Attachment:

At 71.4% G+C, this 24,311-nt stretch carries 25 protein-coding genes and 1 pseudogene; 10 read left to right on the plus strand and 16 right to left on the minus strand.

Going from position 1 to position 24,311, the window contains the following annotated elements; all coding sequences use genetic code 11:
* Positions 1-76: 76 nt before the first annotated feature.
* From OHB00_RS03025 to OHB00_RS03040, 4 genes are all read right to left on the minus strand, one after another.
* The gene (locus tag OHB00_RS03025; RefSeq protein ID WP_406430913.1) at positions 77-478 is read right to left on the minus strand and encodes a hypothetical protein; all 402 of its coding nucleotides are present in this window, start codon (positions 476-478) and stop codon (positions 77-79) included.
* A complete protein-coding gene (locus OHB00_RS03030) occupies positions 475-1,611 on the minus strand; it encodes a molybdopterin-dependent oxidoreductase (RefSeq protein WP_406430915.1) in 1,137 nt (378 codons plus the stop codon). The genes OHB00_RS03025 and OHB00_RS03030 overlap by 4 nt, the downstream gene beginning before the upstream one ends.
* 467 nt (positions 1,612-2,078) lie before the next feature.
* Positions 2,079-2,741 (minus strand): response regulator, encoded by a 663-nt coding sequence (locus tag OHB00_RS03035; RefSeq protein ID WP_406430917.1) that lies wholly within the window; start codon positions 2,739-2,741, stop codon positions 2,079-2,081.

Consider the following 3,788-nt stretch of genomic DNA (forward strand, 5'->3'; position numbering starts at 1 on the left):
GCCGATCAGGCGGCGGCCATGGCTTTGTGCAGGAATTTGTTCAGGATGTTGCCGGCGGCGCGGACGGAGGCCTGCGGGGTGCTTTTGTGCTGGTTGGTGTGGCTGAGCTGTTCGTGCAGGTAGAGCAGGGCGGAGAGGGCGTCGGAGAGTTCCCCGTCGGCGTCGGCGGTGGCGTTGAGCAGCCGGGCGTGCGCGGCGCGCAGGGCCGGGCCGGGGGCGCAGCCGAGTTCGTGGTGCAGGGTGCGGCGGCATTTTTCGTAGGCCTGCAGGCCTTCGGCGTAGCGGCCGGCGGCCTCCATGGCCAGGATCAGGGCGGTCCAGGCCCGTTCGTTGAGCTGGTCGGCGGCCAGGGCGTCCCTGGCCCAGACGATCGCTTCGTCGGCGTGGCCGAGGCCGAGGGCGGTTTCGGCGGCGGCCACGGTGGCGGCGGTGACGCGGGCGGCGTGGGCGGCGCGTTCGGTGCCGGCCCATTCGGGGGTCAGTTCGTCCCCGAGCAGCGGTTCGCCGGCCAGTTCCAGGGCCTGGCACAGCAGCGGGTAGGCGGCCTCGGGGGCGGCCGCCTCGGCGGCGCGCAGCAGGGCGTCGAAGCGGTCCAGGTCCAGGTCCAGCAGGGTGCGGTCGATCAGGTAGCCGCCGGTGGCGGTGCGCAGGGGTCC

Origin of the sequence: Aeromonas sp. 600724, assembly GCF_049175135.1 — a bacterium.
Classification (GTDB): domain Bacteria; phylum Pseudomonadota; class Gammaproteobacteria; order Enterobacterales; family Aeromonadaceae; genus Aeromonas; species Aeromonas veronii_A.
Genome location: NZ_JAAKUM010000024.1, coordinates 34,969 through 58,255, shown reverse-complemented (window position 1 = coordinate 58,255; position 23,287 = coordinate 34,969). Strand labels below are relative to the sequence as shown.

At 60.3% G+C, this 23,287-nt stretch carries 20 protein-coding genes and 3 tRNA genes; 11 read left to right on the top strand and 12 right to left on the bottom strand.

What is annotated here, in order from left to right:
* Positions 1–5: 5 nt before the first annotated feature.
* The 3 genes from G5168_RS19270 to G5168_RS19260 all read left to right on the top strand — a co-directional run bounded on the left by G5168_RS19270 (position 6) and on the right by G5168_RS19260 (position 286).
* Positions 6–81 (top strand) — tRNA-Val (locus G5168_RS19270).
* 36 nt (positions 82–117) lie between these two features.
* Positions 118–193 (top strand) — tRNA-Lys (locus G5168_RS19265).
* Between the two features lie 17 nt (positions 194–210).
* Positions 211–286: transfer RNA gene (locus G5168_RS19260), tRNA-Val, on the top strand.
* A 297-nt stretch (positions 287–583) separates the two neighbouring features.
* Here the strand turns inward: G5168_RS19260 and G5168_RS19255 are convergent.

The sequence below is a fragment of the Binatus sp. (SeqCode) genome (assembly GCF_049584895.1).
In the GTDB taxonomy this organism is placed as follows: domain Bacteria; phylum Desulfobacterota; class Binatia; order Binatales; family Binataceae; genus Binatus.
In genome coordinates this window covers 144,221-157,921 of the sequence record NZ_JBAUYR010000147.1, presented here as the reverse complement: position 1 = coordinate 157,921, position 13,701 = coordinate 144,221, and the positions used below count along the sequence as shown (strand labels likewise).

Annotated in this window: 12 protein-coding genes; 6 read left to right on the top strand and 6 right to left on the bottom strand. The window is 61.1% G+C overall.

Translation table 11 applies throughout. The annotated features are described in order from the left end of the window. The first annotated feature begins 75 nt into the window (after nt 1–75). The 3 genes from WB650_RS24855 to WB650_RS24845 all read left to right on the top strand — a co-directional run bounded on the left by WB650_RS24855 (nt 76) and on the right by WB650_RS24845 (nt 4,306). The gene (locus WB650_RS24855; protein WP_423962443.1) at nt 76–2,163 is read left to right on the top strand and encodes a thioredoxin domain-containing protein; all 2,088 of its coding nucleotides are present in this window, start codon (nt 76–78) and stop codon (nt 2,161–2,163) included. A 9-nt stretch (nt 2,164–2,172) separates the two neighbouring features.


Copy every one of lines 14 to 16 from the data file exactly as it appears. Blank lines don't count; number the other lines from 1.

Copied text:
At 60.3% G+C, this 23,287-nt stretch carries 20 protein-coding genes and 3 tRNA genes; 11 read left to right on the top strand and 12 right to left on the bottom strand.

What is annotated here, in order from left to right:
* Positions 1–5: 5 nt before the first annotated feature.